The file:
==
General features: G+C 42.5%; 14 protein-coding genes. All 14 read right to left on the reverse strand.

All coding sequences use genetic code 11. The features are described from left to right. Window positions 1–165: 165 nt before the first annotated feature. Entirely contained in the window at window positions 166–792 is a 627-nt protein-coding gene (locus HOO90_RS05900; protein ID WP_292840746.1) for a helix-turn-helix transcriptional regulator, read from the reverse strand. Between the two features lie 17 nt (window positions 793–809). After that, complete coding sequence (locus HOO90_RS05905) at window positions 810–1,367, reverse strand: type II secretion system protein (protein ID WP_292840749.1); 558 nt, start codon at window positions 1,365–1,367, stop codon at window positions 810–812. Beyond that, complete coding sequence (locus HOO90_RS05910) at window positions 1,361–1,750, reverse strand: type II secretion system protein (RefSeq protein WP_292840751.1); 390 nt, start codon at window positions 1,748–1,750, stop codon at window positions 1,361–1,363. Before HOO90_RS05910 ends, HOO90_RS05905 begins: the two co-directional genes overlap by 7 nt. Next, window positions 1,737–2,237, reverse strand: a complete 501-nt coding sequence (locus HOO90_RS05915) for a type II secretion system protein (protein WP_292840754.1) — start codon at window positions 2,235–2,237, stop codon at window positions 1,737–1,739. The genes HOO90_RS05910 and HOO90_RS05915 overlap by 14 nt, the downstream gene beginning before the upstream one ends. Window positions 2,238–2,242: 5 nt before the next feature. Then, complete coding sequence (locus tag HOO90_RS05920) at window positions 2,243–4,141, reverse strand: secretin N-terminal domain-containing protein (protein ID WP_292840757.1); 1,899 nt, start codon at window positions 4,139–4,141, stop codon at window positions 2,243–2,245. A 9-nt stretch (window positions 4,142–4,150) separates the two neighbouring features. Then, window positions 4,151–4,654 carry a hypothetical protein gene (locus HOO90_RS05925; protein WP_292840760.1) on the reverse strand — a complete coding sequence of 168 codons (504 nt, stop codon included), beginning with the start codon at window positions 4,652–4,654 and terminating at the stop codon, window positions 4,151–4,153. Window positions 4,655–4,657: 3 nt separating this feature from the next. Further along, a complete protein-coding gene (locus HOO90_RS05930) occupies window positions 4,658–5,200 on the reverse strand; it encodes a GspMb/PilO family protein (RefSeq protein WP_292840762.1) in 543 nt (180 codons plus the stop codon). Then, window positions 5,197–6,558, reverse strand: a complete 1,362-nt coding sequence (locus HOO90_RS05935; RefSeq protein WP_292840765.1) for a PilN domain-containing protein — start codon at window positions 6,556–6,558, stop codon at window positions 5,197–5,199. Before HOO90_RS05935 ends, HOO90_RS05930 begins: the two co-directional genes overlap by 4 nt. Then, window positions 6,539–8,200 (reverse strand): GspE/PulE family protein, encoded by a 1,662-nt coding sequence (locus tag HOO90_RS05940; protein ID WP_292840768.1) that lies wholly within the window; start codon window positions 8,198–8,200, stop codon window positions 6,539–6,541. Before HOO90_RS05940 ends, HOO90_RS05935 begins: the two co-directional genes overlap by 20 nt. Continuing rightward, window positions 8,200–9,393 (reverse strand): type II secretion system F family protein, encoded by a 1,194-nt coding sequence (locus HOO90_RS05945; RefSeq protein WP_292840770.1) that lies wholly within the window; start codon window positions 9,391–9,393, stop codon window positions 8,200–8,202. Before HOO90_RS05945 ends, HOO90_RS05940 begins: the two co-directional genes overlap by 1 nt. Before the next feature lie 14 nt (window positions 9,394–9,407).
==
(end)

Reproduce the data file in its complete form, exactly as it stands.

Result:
General features: G+C 42.5%; 14 protein-coding genes. All 14 read right to left on the reverse strand.

All coding sequences use genetic code 11. The features are described from left to right. Window positions 1–165: 165 nt before the first annotated feature. Entirely contained in the window at window positions 166–792 is a 627-nt protein-coding gene (locus HOO90_RS05900; protein ID WP_292840746.1) for a helix-turn-helix transcriptional regulator, read from the reverse strand. Between the two features lie 17 nt (window positions 793–809). After that, complete coding sequence (locus HOO90_RS05905) at window positions 810–1,367, reverse strand: type II secretion system protein (protein ID WP_292840749.1); 558 nt, start codon at window positions 1,365–1,367, stop codon at window positions 810–812. Beyond that, complete coding sequence (locus HOO90_RS05910) at window positions 1,361–1,750, reverse strand: type II secretion system protein (RefSeq protein WP_292840751.1); 390 nt, start codon at window positions 1,748–1,750, stop codon at window positions 1,361–1,363. Before HOO90_RS05910 ends, HOO90_RS05905 begins: the two co-directional genes overlap by 7 nt. Next, window positions 1,737–2,237, reverse strand: a complete 501-nt coding sequence (locus HOO90_RS05915) for a type II secretion system protein (protein WP_292840754.1) — start codon at window positions 2,235–2,237, stop codon at window positions 1,737–1,739. The genes HOO90_RS05910 and HOO90_RS05915 overlap by 14 nt, the downstream gene beginning before the upstream one ends. Window positions 2,238–2,242: 5 nt before the next feature. Then, complete coding sequence (locus tag HOO90_RS05920) at window positions 2,243–4,141, reverse strand: secretin N-terminal domain-containing protein (protein ID WP_292840757.1); 1,899 nt, start codon at window positions 4,139–4,141, stop codon at window positions 2,243–2,245. A 9-nt stretch (window positions 4,142–4,150) separates the two neighbouring features. Then, window positions 4,151–4,654 carry a hypothetical protein gene (locus HOO90_RS05925; protein WP_292840760.1) on the reverse strand — a complete coding sequence of 168 codons (504 nt, stop codon included), beginning with the start codon at window positions 4,652–4,654 and terminating at the stop codon, window positions 4,151–4,153. Window positions 4,655–4,657: 3 nt separating this feature from the next. Further along, a complete protein-coding gene (locus HOO90_RS05930) occupies window positions 4,658–5,200 on the reverse strand; it encodes a GspMb/PilO family protein (RefSeq protein WP_292840762.1) in 543 nt (180 codons plus the stop codon). Then, window positions 5,197–6,558, reverse strand: a complete 1,362-nt coding sequence (locus HOO90_RS05935; RefSeq protein WP_292840765.1) for a PilN domain-containing protein — start codon at window positions 6,556–6,558, stop codon at window positions 5,197–5,199. Before HOO90_RS05935 ends, HOO90_RS05930 begins: the two co-directional genes overlap by 4 nt. Then, window positions 6,539–8,200 (reverse strand): GspE/PulE family protein, encoded by a 1,662-nt coding sequence (locus tag HOO90_RS05940; protein ID WP_292840768.1) that lies wholly within the window; start codon window positions 8,198–8,200, stop codon window positions 6,539–6,541. Before HOO90_RS05940 ends, HOO90_RS05935 begins: the two co-directional genes overlap by 20 nt. Continuing rightward, window positions 8,200–9,393 (reverse strand): type II secretion system F family protein, encoded by a 1,194-nt coding sequence (locus HOO90_RS05945; RefSeq protein WP_292840770.1) that lies wholly within the window; start codon window positions 9,391–9,393, stop codon window positions 8,200–8,202. Before HOO90_RS05945 ends, HOO90_RS05940 begins: the two co-directional genes overlap by 1 nt. Before the next feature lie 14 nt (window positions 9,394–9,407).